In 1883 [Charles Ammi] Cutter wrote a futuristic essay entitled "The Buffalo Public Library in 1983". imagining what a library might look like in 100 years, he envisioned readers sitting at desks equipped with "a little keyboard" through which they could connect with a central electronic catalog, ordering books form the stacks by punching in a call nmber. He even foresaw networks of libraries connected by a "fonographic foil" that would enable them to communicate telegraphically, accessing each others' collections so readily that "all the libraries in the country...are practically one library".
From Glut, by Alex Wright. Cutter was the inventor of the Library of Congress cataloging system. The practically one library bit is here.
On the whole I was disappointed by this book, which I was hoping would have some insight into the nature of thinking under conditions of infoglut. What it turned out to be is a history of information classification systems through the ages, from Sumerians to the web. Given that, it was pretty interesting. The author has a degree in library science and it shows. The treatment of Ted Nelson, which is the part of this history that I know best, is reasonably informed and fair, and he had some interesting things to say about the historical tensions between hierarchical and bottom-up organization.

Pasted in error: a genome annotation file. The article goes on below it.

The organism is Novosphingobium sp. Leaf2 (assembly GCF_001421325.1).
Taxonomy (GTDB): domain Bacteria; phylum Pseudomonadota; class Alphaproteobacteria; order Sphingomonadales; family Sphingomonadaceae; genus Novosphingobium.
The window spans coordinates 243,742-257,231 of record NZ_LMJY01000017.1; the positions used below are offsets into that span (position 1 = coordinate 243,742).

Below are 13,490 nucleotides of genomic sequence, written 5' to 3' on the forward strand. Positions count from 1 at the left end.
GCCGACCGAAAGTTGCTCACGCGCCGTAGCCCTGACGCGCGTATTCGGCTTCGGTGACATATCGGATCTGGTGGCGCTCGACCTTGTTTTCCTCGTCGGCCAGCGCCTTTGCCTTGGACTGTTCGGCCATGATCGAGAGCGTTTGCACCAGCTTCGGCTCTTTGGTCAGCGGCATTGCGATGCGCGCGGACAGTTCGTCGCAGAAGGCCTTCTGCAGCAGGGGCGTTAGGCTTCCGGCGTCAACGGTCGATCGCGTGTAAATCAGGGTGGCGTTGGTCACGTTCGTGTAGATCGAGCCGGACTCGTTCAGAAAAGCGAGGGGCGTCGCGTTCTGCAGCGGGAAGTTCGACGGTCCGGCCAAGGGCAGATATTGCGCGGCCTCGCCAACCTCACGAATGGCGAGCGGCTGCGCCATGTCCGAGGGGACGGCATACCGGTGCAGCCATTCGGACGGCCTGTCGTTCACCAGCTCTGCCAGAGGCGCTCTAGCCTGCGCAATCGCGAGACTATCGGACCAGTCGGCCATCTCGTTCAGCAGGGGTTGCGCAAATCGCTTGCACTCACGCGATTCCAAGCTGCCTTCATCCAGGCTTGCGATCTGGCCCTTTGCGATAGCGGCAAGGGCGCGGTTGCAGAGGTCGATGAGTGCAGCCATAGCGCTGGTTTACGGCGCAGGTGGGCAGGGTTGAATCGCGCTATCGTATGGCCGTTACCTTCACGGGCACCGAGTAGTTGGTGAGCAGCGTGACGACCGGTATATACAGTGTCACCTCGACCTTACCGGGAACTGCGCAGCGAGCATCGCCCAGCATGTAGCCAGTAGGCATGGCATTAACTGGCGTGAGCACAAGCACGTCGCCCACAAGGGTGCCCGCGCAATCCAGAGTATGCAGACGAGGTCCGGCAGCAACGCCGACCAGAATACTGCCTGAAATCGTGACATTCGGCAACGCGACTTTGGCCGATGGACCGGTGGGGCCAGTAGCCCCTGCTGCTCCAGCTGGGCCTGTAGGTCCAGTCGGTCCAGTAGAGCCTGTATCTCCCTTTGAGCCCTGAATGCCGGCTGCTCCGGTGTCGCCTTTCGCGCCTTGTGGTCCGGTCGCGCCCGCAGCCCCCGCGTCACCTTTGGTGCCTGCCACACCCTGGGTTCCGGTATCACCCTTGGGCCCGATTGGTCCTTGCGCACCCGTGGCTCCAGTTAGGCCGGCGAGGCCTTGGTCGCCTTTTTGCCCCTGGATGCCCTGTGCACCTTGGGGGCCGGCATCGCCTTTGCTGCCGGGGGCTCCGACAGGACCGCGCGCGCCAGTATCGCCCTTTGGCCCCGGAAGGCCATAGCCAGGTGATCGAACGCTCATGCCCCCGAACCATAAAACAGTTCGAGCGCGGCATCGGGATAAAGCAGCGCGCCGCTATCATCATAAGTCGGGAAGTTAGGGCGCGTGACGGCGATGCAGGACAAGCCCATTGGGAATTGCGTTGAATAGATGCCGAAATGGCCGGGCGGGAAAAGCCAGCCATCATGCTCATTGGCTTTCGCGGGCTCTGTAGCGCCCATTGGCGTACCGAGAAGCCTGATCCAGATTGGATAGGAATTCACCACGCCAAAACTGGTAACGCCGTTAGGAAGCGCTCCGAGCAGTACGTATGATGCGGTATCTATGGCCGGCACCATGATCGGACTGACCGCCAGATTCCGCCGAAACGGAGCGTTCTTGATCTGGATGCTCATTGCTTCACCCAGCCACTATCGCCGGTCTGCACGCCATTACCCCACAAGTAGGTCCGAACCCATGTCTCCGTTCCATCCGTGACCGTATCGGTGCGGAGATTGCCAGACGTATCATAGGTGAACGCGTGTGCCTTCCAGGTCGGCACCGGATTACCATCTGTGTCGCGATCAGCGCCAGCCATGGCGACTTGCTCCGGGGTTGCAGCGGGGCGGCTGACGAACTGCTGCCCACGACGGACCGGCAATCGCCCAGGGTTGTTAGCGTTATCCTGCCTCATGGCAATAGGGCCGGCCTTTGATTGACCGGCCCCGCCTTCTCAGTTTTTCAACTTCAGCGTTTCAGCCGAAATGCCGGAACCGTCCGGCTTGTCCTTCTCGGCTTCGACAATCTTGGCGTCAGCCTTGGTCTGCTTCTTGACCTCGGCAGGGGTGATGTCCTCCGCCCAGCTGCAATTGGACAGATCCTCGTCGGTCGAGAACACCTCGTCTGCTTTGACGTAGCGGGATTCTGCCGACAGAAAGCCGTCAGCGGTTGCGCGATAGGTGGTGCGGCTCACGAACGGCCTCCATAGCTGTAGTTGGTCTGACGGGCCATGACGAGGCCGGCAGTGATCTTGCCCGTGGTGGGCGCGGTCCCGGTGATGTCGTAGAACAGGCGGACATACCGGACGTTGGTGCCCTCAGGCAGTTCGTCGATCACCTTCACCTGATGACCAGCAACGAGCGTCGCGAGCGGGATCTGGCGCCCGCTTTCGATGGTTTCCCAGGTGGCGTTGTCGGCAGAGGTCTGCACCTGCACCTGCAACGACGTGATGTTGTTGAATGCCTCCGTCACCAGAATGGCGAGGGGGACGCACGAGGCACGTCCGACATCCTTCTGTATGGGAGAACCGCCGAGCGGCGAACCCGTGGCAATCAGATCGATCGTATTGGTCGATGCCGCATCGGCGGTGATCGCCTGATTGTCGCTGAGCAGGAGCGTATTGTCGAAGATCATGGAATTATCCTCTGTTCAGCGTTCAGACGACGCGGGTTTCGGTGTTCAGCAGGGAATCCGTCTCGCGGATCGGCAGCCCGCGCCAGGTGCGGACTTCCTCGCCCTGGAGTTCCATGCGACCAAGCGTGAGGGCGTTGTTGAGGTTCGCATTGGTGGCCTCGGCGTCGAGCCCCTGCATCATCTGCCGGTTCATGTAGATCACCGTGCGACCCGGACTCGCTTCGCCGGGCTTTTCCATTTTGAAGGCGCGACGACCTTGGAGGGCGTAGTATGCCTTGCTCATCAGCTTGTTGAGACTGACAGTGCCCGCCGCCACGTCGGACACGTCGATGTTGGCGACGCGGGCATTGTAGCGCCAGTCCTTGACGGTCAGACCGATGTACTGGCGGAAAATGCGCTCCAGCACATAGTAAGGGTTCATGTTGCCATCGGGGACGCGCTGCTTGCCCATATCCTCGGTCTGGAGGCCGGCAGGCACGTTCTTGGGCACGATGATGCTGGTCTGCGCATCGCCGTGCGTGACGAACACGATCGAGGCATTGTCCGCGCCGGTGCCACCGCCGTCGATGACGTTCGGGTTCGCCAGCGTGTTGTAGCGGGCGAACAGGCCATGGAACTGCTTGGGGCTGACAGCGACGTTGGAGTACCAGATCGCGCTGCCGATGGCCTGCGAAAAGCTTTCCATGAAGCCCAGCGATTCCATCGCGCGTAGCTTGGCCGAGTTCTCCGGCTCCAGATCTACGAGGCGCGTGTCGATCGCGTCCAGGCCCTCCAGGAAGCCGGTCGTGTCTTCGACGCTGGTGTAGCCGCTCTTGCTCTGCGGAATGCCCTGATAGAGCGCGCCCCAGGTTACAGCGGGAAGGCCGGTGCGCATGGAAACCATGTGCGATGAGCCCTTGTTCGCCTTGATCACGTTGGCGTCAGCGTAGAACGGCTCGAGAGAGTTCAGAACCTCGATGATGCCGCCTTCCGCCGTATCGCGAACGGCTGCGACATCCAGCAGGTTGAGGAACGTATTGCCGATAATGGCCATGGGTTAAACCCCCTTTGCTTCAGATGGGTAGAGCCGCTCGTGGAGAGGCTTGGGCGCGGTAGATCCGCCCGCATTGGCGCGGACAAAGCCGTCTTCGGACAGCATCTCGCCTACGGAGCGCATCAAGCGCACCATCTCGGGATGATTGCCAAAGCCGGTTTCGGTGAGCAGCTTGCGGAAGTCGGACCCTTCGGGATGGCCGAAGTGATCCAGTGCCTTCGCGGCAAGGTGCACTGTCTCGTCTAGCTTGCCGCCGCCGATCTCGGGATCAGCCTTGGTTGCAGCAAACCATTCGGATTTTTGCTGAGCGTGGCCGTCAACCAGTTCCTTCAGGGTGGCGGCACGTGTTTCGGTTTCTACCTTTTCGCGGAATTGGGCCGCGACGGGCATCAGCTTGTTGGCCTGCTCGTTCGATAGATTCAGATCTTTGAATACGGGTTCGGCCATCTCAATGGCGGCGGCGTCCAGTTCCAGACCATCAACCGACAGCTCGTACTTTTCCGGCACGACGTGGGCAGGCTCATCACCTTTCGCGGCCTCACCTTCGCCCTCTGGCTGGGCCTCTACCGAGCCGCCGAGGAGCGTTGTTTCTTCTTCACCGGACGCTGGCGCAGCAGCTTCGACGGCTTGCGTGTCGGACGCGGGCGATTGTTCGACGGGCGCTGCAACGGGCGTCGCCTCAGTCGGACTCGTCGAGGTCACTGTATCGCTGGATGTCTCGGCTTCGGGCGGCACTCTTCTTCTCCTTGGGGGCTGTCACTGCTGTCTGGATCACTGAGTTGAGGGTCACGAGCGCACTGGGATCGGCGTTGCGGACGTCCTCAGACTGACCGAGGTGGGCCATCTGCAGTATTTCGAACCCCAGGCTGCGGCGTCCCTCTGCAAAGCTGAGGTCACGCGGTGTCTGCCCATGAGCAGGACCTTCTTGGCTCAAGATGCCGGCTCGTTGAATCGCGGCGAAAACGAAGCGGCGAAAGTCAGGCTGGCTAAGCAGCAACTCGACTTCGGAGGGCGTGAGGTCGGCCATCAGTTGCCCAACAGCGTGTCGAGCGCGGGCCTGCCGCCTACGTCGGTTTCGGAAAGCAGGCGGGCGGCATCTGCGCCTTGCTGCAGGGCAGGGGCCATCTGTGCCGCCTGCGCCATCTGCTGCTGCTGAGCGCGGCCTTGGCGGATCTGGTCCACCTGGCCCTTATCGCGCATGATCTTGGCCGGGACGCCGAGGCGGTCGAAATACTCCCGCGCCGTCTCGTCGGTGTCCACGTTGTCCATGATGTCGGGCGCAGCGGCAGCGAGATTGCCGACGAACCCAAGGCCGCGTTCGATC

Actually, this is an excellent book except for the title, which is misleading.
It's funny because I recently read another excellent book on a completely different topic: Defying Hitler, by Sebastian Haffner, and had the same reaction. It was an frighteningly insightful memoir of Hitler's rise to power and how the educated, well-intentioned classes in Germany were totally paralyzed. The title in no way reflects the contents -- it should have been called Capitulating to Hitler.